By David Minsky
By Jen Mangham
By Bill Wisser
By Laine Doss
By Bill Wisser
By Dana De Greff
By Laine Doss
By Zachary Fagenson
It took the end of the South Beach Wine & Food Festival and the arrival of the invitation for the upcoming Aspen Food & Wine Magazine Classic to come to a realization: I am tired of plastic-forking a tiny piece of something atop a minuscule dollop of something else, all while standing up. I am weary of nosing a mere sip of wine in a clunky, all-purpose festival glass while walking around. And I am just plain sick of the heat that seems to collect under non-air conditioned tents that don't even have the dubious benefits of ceiling fans to blow away the subtle stench of 5000 partygoers.
But then again, that's not why I attend such events. If I want a three-course meal served with wine in the proper Reidel stemware while jet streams of chilled air counter the humidity leaking out from the kitchen into the dining room, I can take myself out to, well, New York. If I want to encounter, over a container of heirloom tomatoes at the booth of an organic vegetable grower, such notable culinary celebrities as Alice Waters, then to the festivals I must go.
That's exactly how I met Alice Waters, chef-owner of Chez Panisse and doyenne of the promotion of small, artisanal products and local farm vegetables for use in fine restaurants -- over a bucket of sunflowers that I was delivering to the Redland Organics Booth at the South Beach Wine & Food Festival farmers' market. She wanted to buy a bunch; not recognizing her, I told her they weren't for sale. Then we were introduced by one of the festival organizers, who was highly amused by my gaffe. Needless to say, after dropping off the bucket of flowers, and then smacking myself in the head with the heel of my pollen-stained hand, I promptly appropriated a bunch to present to her at the Tribute Brunch that was being held in her honor.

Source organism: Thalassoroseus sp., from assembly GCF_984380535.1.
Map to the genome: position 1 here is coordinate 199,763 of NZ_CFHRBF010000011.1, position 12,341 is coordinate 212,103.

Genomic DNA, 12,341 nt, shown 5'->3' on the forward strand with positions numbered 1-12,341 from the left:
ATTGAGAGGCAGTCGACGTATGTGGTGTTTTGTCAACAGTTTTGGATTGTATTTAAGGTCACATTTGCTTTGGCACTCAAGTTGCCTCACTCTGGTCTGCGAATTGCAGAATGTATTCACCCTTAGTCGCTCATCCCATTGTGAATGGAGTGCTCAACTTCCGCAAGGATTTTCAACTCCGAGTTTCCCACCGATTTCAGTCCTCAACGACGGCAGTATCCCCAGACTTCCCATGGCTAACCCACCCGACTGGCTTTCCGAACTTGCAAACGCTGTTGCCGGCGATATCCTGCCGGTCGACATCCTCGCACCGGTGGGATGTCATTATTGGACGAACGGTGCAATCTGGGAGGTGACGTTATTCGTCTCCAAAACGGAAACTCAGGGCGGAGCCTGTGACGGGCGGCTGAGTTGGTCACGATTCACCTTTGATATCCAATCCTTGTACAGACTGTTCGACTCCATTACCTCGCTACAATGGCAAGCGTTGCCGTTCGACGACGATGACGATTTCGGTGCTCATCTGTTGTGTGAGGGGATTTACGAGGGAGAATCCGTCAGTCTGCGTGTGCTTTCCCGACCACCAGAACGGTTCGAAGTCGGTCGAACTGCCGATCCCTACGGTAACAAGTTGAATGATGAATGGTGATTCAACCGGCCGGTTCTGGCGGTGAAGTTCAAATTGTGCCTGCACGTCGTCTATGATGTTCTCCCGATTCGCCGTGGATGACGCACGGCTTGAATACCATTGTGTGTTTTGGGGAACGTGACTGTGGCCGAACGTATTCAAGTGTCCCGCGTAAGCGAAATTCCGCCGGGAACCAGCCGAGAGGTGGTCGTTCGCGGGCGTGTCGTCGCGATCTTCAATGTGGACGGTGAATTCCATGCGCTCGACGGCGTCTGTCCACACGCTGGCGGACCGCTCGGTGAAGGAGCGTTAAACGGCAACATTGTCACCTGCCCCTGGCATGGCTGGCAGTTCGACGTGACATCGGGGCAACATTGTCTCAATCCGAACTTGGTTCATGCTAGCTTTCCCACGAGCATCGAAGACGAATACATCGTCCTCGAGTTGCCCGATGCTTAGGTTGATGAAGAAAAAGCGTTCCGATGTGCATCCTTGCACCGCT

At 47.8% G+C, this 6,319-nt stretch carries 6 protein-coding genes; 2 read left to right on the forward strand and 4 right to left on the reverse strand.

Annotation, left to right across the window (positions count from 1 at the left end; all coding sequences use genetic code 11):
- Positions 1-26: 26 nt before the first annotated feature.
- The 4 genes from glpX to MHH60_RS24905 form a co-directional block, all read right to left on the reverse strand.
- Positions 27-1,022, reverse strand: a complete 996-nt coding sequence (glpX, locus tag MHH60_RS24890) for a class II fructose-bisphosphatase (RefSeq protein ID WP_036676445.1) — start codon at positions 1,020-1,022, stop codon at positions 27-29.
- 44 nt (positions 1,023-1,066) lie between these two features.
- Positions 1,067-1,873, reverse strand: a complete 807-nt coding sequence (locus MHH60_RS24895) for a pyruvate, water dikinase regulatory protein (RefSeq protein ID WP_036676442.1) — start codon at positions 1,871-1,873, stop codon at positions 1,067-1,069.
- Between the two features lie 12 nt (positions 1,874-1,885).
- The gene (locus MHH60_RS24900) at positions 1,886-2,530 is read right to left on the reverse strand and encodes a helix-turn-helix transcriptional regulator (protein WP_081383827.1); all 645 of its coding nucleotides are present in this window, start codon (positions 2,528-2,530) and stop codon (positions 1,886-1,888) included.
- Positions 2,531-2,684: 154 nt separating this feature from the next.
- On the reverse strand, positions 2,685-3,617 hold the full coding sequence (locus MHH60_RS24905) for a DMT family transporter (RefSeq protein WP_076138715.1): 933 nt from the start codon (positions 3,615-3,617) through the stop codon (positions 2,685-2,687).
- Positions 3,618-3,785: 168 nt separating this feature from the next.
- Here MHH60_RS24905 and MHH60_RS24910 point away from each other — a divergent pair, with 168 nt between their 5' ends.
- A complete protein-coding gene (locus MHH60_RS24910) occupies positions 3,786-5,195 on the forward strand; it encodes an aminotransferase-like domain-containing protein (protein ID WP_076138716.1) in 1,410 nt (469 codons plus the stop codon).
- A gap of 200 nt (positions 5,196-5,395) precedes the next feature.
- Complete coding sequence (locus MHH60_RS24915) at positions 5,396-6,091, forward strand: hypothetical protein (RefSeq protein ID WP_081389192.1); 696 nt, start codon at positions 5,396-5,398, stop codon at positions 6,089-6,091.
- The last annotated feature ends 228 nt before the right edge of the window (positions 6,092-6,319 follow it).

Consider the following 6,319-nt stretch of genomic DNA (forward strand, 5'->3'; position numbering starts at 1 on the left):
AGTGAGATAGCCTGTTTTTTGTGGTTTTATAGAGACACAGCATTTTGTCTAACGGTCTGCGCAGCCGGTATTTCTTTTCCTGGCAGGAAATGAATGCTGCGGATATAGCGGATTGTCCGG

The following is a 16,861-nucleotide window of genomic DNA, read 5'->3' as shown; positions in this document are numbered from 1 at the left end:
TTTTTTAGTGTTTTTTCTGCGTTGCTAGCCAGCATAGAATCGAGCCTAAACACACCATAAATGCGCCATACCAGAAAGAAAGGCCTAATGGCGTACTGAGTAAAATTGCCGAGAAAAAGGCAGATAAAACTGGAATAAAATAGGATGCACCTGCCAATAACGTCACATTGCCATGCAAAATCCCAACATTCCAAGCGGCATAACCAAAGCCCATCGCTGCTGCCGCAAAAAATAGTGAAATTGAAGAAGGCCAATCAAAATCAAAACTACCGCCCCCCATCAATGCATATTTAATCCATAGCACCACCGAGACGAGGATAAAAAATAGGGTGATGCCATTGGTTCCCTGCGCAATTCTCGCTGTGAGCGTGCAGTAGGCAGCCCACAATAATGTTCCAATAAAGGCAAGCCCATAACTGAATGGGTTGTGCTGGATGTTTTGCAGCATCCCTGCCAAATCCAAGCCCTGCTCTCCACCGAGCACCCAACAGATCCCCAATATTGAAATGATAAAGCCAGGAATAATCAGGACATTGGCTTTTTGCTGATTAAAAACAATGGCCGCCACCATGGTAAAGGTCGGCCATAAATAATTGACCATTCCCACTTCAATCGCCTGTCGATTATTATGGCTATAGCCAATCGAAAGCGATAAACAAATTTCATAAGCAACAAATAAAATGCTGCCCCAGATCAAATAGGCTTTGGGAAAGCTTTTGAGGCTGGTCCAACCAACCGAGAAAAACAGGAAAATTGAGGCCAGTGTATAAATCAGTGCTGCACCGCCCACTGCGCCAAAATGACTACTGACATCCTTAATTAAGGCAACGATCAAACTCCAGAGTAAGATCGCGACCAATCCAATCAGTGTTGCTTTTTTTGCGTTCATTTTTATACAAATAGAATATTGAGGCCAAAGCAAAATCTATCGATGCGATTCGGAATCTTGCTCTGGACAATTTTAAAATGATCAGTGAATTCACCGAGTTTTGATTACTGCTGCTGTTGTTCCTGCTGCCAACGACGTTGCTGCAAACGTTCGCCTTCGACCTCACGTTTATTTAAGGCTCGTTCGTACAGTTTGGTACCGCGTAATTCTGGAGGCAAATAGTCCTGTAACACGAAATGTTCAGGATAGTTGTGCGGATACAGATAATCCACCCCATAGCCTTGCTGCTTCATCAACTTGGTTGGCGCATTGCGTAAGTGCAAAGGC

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What a weird, wonderful, and yes -- organic -- way to meet such a long-admired gastronomic legend. But that's what I enjoy most about these types of events. Not what or how much I can eat and drink -- and that would be plenty, my friends -- but who you can run into. The chefs and restaurateurs who attend use it as a forum for networking, a way of reconnecting or forging new bonds, perhaps with a friendly winemaker whose product they'd like to put on a wine list, maybe with former colleagues who now work in other cities. These random meetings make the best stories, and often turn out to be more educational or profitable than yet another sautéed scrap napped with a nage of this and garnished with a pan-fried wisp of that.
If the mark of a successful festival is how the chefs themselves react to it, then this year's second annual South Beach Wine & Food Festival was an undeniable triumph. Sure, it had a glitch here and there -- for some reason, Union Pacific chef Rocco DiSpirito's list of needed foodstuffs never made it to the Casa Tua kitchen where he was hosting his Saturday-evening dinner, so he was missing some important stuff. Namely, raw ingredients. But hey, that's what sous-chefs are for. DiSpirito sent them to Epicure and the dinner, according to both festival organizers and attendees, went off without so much as a delay.
The bigwig chefs who had been lured by festival founder Lee Schrager's promises of an unparalleled event were evidently glad they took him at his word. Many of the topnotch toques have already signed up for 2004. For instance Le Bernardin's Eric Ripert was "extremely happy with the organization of the event," so much so that his assistant Andrea Gluck has "already added [next year's] dates to his calendar." Likewise Dean Fearing, executive chef at The Mansion on Turtle Creek, told Schrager in an e-mail, "Put me down for the Bubble-Q event and the Sunday 2:45 Demo. The same as it was for this year! I just wish it was going to be sooner!" And "Pencil me in for next year," no-need-to-be-identified Bobby Flay wrote to Schrager. "It was incredibly impressive for a two-year-old food festival. They must be very anxious in Aspen!" Flay, who contributes to CBS's Early Show as well as his staple Food TV Network, is apparently already in talks with both outlets about specials concerning the third annual event.
Even more intriguing than the industry-professional appearances and their kind opinions, however, are their disappearances and unkind opinions. What, after all, is a festival without a little tittle-tattle along with the tidbits? Merely a good time had by all. For saving us from such a prosaic fate, fortunately, we have eponymous restaurateur Gordon Ramsay to thank.
The only three-star Michelin chef left in London, the notoriously scandalous Ramsay flew in for the festival, during which he was scheduled to give two seminars, cook a multiple-course meal at Smith & Wollensky -- for $300 per person, no less -- and interview with various journalists, yours truly included. I'd intended to ask him one question only. What do you think of the dining scene in Miami?